Travelling internationally with ham radio equipment

Discussion in 'On the Road' started by G6KVK, Jan 26, 2014.

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  1. AJ0IM

    AJ0IM Premium Subscriber QRZ Page

    This is a very timely thread for me. I will be traveling to Greece in April. I contacted the Greek government and received my authorization letter. I plan to send my antenna and battery with my luggage but carry my 857 and power supply. Does anyone have any info regarding security checks etc at European airports? My itinerary takes me through Paris DeGaulle, then Athens to Rhodes and the same on my return to Denver.

    Thanks

    73

    Jim
     
  2. WB2WIK

    WB2WIK Platinum Subscriber Platinum Subscriber QRZ Page

    I've traveled through international airports all over the place and normally "no problems." However, I do carry such stuff as:

    Copy of my U.S. ham license.
    Copy of the sales receipt for the equipment to prove I bought it here.
    Any "official" paperwork from the communications ministry or whatever the host country has indicating I have authorization to transmit there once I get there.

    I've only been asked for such documentation twice, over about 25 years of visiting all continents. But it could be handy to have.

    Most of the time if they see the radio in the X-ray (all bags are X-rayed) I'm "right there" to answer any questions. The most common answer is, "It's a radio!"
     
  3. N5AL

    N5AL Premium Subscriber QRZ Page

    Do study the reciprocal operating requirements in each country you will visit. Some countries make it more difficult to operate. Where I live, the permit takes 60 days for approval (i.e., one needs to plan ahead), and visiting hams from some countries may be required to submit a letter of recommendation from a licensed Mexican ham. They also charge about $100 USD to process the reciprocal operating application.
     
  4. AG6JU

    AG6JU Guest

    you can get into trouble , if you brought your own Hand held, since you don't have Station License for that Hand Held in Japan.

    penalty of having operational station, such as your handheld in ready to operate, is maximum of up to 5 years in Jail, and/or 2.5 million Japanese Yen.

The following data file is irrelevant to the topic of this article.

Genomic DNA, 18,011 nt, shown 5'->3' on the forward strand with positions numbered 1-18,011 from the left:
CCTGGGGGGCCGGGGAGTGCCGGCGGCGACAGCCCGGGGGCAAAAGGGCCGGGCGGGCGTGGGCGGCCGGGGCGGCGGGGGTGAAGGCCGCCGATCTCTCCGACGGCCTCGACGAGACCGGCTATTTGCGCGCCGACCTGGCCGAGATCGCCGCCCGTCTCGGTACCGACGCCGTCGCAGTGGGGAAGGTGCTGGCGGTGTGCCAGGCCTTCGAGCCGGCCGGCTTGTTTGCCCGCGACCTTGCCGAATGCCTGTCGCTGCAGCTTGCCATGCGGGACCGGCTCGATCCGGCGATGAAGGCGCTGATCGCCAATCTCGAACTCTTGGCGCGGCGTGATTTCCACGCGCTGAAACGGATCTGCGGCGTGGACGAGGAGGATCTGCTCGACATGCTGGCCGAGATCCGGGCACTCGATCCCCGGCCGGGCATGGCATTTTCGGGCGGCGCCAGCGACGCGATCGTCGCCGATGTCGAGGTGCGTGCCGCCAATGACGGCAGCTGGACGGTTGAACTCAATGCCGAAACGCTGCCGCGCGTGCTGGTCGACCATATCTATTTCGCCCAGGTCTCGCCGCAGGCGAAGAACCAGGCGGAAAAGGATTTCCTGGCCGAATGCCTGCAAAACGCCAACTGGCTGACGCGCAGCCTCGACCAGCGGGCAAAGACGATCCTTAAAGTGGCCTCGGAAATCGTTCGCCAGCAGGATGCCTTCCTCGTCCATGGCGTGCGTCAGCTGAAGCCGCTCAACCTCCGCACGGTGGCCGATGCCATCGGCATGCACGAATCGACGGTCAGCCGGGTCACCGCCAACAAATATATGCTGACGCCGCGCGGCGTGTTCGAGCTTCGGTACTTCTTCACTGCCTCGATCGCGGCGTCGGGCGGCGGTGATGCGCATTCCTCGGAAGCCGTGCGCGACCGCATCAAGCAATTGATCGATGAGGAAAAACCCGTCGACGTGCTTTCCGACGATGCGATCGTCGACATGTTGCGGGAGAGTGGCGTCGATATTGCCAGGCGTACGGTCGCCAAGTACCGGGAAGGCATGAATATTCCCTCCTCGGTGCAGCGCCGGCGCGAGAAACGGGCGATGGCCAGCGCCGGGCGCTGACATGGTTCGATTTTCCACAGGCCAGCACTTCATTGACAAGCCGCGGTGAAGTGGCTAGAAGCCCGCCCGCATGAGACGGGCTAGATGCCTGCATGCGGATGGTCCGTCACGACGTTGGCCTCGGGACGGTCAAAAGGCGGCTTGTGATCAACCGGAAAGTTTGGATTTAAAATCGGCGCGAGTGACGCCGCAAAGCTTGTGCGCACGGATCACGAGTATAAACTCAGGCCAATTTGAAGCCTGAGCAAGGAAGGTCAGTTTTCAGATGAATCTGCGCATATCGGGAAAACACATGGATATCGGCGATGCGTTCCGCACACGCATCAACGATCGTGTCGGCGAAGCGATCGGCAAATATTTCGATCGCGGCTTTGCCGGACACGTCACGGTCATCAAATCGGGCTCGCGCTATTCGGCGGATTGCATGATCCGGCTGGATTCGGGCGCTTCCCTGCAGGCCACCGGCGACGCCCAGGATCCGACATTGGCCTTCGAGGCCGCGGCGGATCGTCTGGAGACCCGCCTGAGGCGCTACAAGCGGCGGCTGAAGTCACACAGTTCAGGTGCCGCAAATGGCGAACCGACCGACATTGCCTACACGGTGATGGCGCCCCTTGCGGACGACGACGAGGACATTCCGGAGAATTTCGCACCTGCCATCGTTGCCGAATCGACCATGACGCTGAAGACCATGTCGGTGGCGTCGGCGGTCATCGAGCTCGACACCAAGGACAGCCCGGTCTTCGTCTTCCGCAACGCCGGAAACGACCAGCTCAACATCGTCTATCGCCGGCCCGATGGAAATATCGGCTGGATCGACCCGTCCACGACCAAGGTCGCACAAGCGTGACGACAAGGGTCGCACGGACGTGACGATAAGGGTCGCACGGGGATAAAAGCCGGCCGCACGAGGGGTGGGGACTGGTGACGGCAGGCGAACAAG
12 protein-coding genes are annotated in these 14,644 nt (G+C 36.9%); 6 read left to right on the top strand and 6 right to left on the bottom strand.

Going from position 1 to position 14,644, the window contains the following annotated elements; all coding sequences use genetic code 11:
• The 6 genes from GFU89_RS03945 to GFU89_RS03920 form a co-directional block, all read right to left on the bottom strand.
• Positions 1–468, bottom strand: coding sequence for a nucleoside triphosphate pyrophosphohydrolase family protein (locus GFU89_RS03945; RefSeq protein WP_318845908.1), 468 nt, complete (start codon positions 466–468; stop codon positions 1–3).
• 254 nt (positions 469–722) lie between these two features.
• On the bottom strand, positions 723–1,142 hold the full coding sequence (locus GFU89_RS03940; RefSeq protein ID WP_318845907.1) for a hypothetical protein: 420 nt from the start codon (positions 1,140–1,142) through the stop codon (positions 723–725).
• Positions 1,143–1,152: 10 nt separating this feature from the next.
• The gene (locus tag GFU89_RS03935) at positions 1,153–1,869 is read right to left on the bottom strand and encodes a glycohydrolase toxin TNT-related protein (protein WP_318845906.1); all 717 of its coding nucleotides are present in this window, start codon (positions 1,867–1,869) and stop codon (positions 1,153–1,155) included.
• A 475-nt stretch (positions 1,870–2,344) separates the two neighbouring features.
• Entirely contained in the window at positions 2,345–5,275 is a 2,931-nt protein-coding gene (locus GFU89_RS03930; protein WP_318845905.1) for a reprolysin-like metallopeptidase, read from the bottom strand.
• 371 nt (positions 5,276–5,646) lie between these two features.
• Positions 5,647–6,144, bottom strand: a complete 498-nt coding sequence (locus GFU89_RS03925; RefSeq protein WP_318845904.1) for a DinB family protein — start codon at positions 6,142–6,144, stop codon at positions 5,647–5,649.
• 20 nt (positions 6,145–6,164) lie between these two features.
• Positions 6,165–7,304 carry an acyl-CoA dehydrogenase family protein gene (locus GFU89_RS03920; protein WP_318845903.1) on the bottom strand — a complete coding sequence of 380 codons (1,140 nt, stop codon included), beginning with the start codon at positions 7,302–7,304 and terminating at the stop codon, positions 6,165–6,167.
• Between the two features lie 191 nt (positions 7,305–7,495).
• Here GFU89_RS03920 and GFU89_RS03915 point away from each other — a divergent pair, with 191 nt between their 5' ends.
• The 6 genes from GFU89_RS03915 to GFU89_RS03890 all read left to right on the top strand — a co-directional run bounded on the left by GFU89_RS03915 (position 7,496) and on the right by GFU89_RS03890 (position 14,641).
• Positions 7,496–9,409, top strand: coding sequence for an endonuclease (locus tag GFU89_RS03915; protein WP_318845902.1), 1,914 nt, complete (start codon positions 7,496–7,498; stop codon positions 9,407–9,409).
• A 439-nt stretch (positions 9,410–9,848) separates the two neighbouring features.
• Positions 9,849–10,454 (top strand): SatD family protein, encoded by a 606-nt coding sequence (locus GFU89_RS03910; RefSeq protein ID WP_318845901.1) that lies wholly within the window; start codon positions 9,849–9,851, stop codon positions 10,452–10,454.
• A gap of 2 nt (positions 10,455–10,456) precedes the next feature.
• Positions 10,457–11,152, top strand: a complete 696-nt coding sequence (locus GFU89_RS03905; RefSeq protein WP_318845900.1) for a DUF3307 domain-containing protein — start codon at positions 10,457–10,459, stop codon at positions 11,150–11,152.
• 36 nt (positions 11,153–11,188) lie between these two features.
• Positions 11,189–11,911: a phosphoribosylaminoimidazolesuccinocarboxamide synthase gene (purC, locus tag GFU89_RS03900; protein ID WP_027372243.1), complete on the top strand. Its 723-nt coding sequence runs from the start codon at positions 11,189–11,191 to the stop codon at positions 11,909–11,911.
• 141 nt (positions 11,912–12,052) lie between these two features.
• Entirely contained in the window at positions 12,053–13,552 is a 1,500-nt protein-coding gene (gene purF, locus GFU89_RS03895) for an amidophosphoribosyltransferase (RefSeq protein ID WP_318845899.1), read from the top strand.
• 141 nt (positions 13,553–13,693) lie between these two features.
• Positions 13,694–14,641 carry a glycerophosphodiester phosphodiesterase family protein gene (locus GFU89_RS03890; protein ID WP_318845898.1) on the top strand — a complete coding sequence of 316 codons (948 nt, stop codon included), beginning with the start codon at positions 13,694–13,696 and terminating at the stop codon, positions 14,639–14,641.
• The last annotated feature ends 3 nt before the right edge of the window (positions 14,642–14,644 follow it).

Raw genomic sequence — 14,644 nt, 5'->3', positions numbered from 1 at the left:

Those Jail Time and Fine can be less depend on what frequency of station ready to operate, and actual damage caused.

    Japanese FCC have computerized nation wide directional finding system. they can pin point location of transmitter in less than 1 second.
    parts of American Ham Radio band is allocated for Fire, Police, so if you have the American Version of Ham radio , you can get criminally charged for maximum of above sentence/fine.
    Radio Law is very tough, because they had terrorist interfere public safety radio in the passed.

    remember, in Japan, just having Radio Transmitter , which you don't have license is criminal offense.

    my advice, DO NOT BRING ANY RADIO TRANSMITTER to Japan, unless you have prior permission. You can get into trouble at Airport inspection.

    If you have US FCC license, you can operate Any Japanese Ham Radio station as long as host station licensee give you a permission. Licensee of Station must be present with you while guest operate host station in Japan. and you must use host station's equipment.


     
    Last edited by a moderator: Mar 4, 2014
  5. NM9K

    NM9K Ham Member QRZ Page

    Reading this thread makes me so glad to live in the United States. The fact that governments outside of North Korea find radios to be such a threat to their power is shocking and an embarrassment.
     
  6. AJ0IM

    AJ0IM Premium Subscriber QRZ Page

    Thanks, Steven. I will assemble all the paperwork and be sure to carry it with me. I appreciate the information.

    73
    Jim
    AJ0IM
     
  7. K5HRA

    K5HRA Ham Member QRZ Page

    なるほど OK, I see. That explanation makes the whole station license thing make a whole lot more sense. Thanks. I'll leave it at home instead! :cool: ありがとうございました。
     
  8. W0MDX

    W0MDX Ham Member QRZ Page

    Hello,

    I just completed a trip taking my go-kit and Buddipole antenna on a domestic flight and had some issues.
    I posted my trip results and tips on my profile if you care to read it, there may be something of value for you.
    Good luck,
    KD0TLI
     
  9. W7DKK

    W7DKK Ham Member QRZ Page

    Another question regarding international travel: Is there a source on-line for the UHF/VHF frequencies permitted in all (or most commonly traveled countries); the band plan broken down by grade of license or US equal? Are all countries the same?

    I'm going to the UK and wonder if all my US frequencies are allowed. I have a General license.



    PS: I don't know what is wrong with my signature.
     
  10. 2E0CMN

    2E0CMN Ham Member QRZ Page

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